Thursday, March 25, 2010

Adding social media to the medicine cabinet

People fighting chronic illnesses are less likely than others to have Internet access (62% vs. 81%), but once online they are more likely to blog or participate in online discussions about health problems, according to a report released March 24 by the Pew Internet and American Life Project and the California HealthCare Foundation.

"Once online, having a chronic disease increases the probability that someone will take advantage of social media to share what they know and learn from their peers," the study found.

Still, people living with chronic disease remain strongly connected to offline sources of medical assistance and advice:
  • 93% of adults living with chronic disease ask a health professional for information or assistance in dealing with health or medical issues.
  • 60% ask a friend or family member.
  • 56% use books or other printed reference material.
  • 44% use the internet.
  • 38% contact their insurance provider.
  • 6% use another source not mentioned in the list.
Looking at the population as a whole, 51% of American adults living with chronic disease have looked online for any of the health topics included in the survey, such as information about a specific disease, a certain medical procedure, prescription or over-the-counter drugs, or health insurance.

Tuesday, March 23, 2010

History for modern times

Congratulations to The Wichita Eagle and writer Roy Wenzl for the latest acclaim for his series on Father Emil Kapaun, a Korean War hero from Kansas who could become just the third American-born Roman Catholic saint (left).

"The Miracle of Father Kapaun" has won a 2010 National Headliner Award for writing and reporting. The series, published in The Eagle in December 2009, has a considerable online presence — I found the historical photos and recording of Kapaun's voice especially moving. Add the first-rate video story produced by Eagle photojournalist Travis Heying — which was picked up and aired by the local PBS affiliate — and you have a great example of how newspapers are competing in today's tech-savvy media market.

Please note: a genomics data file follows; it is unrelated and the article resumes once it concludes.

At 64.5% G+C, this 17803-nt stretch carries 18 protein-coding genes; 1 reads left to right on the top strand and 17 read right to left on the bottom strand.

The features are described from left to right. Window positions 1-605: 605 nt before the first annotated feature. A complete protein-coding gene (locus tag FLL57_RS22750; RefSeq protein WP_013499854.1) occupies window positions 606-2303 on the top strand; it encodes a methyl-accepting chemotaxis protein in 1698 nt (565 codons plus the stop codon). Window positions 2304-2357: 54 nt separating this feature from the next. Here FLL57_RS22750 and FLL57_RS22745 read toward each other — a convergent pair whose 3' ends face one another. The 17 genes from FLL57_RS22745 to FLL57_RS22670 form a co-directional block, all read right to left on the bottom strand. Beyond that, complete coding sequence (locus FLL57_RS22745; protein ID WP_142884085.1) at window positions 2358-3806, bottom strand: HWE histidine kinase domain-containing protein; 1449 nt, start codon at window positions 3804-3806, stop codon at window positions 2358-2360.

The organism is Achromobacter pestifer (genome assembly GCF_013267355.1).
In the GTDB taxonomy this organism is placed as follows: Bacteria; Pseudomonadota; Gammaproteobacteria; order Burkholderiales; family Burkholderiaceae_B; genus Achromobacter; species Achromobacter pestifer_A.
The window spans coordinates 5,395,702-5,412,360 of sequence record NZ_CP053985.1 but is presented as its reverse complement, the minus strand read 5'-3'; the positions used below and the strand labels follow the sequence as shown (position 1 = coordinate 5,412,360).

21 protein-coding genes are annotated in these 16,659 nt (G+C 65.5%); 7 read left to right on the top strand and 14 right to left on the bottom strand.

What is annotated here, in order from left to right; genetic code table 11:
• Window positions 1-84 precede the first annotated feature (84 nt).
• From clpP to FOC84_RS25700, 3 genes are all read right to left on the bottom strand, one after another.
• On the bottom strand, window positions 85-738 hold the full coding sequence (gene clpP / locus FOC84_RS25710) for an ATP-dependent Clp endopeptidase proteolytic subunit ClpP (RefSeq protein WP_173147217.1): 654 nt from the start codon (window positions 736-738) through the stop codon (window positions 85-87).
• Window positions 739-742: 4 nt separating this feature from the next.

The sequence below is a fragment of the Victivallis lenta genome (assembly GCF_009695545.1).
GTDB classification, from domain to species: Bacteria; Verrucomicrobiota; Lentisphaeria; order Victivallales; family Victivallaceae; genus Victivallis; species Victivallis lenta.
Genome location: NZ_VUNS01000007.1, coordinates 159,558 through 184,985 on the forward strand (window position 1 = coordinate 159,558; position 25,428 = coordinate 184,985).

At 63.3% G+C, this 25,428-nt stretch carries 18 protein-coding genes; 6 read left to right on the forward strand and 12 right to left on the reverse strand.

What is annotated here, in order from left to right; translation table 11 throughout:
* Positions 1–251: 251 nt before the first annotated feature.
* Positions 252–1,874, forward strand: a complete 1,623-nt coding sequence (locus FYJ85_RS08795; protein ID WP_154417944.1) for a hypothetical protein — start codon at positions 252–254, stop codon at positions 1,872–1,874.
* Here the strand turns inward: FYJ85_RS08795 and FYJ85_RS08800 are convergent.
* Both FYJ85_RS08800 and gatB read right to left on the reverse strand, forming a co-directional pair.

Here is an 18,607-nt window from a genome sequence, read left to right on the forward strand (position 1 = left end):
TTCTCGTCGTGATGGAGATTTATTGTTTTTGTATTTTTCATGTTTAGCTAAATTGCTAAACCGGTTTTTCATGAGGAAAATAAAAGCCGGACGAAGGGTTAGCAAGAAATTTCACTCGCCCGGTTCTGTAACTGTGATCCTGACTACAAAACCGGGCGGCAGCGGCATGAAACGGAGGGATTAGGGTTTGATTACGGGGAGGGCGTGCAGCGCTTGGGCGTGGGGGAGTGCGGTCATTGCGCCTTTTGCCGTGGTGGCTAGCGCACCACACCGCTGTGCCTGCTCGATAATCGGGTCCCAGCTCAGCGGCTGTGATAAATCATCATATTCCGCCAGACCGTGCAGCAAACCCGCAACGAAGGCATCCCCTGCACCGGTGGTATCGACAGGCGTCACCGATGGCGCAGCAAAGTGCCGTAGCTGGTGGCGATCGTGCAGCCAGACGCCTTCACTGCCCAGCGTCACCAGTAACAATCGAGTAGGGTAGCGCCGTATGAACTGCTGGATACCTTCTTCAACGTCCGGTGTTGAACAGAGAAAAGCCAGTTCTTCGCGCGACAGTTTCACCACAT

Tuesday, March 9, 2010

Quote of the day

"There's a saying that we've now changed to read: 'Sticks and stones can break my bones, but words can kill.' "
— Warren Blumenfeld, Iowa State
lead author of new study into cyberbullying

Stop, focus and read

Long before it was called "multitasking," researchers have been looking at just how well people can do two things at once. An article in The Chronicle of Higher Education gives a fascinating — and for many folks, counterintuitive — update. More than 100 years ago, the Industrial Age saw young factory workers rolling cigars while listening to books, newspapers and political or religious tracts being read aloud; the Tech Age finds today's college student sending text-messages in class while listening to the lecture, watching a PowerPoint with imbedded videos, taking notes and googling facts in anticipation of the professor's questions.

The multimedia experience, conventional wisdom tells us, enhances learning as it "lights up" more parts of the brain, but now it appears that people may be merely buzzed by over stimulation.

"Heavy multitaskers are often extremely confident in their abilities," Clifford I. Nass, a professor of psychology at Stanford University, told The Chronicle. "But there's evidence that those people are actually worse at multitasking than most people."

Nass and colleagues published a study in 2009 revealing that people who described themselves as multitaskers performed much worse on tests of cognition and memory that involved distraction than their counterparts who said they preferred to focus on single tasks. And a newer, as-yet-unpublished study by Nass, et al., shows that people who give a lot of time over to media screens fare worse on analytic questions, too.

"One of the deepest questions in this field," Nass says, "is whether media multitasking is driven by a desire for new information or by an avoidance of existing information. Are people in these settings multitasking because the other media are alluring — that is, they're really dying to play Freecell or read Facebook or shop on eBay — or is it just an aversion to the task at hand?"

So glad you dropped by to read this post — hope it didn't distract you for too long from your other tasks!